The first time I saw 144  [Some Kind of Silvery Colored Metal] Squares, my mind was blown. But I didn’t realize you could walk on it. I went back (because I loved that museum so much) and read that visitors could walk on it. And if my mind was blown the first time, then this time, well, insert some kind of metaphor (maybe something involving nuclear explosions, but nothing tasteless that directly references actually nuclear disasters, which includes the dropping of the atomic bombs in World War II and morally outrageous nuclear tests on Pacific islands, but feel free to make some kind of Godzilla reference). To this day, I can still remember the sensation of walking on a piece of art and the electric sensation that ran from my feet to my brain. Probably, my love of conceptual art stems from that day.

‘Burr’ By Gore Vidal


Vidal signed my copy of his early novel, The Judgment of Paris, at the West Hollywood Book Festival some ten years ago. I read it, enjoyed it, but did not give him much more thought.

When The Best of Enemies, about the 1968 Buckley-Vidal debatescame out, I rushed to see it with a friend at the E Street Theater downtown and, for the first time, saw Vidal as a monumental figure.

But, in a way like Christopher Hitchens (who had a fraught relationship with Vidal), you wonder whether there will be any cultural memory of him twenty years after his death. Will his books and essays be read?

So, I decided to read one of his most famous (and best reviewed) novels, Burr.

Will Burr last?

Maybe. Yes. No.

A little, is probably the best answer. Much better than middlebrow (midcult?), but a shade below masterpiece or classic. It’s far, far, far, far, far, far better than Gone With the Wind, but I can see it having a similar lifespan. Mitchell’s novel has maintained an incredible cultural cachet and readership over the years, but is, I think, finally fading (mainly because it is unreconstructed claptrap).

But the real novel in question.

The character of Aaron Burr himself is a fantastic creation and the novel acts as a fantastic apology/redemption for the figure. For those who don’t the story of the novel, a man named Charles Schuyler finds himself becoming the biographer – or, really, the scribe for a memoir – of Burr. The novel jumps between first person sections from Schuyler’s perspective on his own life in New York City in the 1830s and then first person sections from Burr’s perspective, narrating major parts of his history (and, necessarily, the founding of America).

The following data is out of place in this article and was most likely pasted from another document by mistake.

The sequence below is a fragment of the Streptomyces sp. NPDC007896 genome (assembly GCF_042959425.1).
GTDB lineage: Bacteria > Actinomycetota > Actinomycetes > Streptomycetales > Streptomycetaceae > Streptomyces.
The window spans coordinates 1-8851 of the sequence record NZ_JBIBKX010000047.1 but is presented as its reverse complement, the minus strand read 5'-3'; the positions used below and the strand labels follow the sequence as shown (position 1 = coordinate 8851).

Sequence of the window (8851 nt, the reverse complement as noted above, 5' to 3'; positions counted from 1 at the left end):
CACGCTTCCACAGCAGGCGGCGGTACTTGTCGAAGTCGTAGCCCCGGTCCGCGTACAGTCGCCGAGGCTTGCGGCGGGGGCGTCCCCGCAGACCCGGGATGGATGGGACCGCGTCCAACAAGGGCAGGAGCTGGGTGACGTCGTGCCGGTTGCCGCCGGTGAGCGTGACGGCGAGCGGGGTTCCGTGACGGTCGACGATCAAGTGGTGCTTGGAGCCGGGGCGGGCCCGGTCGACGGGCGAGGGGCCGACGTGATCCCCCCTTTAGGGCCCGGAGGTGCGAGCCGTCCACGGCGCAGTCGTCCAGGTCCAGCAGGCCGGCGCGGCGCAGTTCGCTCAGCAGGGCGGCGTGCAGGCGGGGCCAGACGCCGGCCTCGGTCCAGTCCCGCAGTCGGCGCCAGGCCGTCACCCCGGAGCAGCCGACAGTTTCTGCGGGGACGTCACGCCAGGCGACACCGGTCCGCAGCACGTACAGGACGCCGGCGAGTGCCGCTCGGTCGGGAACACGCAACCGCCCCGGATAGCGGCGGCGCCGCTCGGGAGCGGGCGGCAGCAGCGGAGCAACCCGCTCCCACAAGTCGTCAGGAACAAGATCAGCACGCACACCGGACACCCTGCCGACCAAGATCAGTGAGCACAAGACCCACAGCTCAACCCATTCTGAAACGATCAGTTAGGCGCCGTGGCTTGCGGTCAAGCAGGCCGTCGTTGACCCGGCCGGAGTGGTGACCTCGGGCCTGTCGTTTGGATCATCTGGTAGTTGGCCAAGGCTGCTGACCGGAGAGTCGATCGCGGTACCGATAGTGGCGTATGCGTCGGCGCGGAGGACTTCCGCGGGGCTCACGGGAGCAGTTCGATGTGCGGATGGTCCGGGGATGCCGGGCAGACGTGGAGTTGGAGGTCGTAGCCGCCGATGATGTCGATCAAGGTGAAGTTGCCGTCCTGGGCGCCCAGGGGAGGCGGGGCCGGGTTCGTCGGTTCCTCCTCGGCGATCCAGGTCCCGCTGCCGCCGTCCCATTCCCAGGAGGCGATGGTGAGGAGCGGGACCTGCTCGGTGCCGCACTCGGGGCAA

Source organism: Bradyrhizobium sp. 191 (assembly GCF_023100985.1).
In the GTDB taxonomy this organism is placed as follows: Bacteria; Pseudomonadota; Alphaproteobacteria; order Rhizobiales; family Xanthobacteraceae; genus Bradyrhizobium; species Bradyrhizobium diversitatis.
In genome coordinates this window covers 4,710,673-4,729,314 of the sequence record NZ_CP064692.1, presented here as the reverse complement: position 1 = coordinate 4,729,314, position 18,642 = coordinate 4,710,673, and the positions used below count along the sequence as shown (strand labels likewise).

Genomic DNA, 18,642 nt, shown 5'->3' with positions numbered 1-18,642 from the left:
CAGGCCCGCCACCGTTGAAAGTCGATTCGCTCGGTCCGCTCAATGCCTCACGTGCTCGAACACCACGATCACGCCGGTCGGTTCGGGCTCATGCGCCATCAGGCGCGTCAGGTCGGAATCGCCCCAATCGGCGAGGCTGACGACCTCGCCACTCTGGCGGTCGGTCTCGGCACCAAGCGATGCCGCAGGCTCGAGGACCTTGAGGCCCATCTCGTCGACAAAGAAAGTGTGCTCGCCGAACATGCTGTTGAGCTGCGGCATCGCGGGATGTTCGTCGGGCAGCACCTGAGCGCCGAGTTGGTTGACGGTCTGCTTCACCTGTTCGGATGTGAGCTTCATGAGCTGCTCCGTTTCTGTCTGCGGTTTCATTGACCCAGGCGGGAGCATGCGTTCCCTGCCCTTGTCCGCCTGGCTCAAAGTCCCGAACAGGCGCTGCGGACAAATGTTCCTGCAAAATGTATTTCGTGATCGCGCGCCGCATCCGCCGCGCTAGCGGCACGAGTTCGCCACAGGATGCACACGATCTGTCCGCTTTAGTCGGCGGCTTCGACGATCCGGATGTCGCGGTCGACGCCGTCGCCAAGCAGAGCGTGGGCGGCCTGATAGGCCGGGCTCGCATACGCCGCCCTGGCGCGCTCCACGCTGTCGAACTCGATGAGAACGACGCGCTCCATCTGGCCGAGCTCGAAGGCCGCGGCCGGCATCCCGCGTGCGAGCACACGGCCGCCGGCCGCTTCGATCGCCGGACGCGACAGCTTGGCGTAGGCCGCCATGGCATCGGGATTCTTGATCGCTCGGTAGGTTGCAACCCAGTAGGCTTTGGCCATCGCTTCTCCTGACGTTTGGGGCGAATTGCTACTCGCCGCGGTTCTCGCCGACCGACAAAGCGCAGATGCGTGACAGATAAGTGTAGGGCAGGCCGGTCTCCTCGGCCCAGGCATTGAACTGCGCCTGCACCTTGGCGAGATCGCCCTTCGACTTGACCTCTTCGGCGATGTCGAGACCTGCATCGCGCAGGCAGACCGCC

Based on my own (admittedly slight) readings of original texts from the eighteenth and early nineteenth century, Vidal has a nice sense of an earthy, pre-Victorian mindset for Burr (though it’s still a modern novel; also, thankfully, with regular and recognizable spelling) – less so for Schuyler. His Burr’s depiction of a craven, political Thomas Jefferson is as frighteningly hilarious as his thin-skinned, conniving, and barely competent George Washington.

American history during this period is not really my forte and I’m not going to act as judge on much of the accuracy of this – I just don’t know enough of Revolutionary and early post-Revolutionary American history to stand in judgment – and I know enough about Vidal to believe that, even if he would fudge for literary reasons, he did voluminous research. It’s certainly not news to say that Vidal is deliberately revisionist, in the sense of changing how we view the sacred icons of our founding fathers.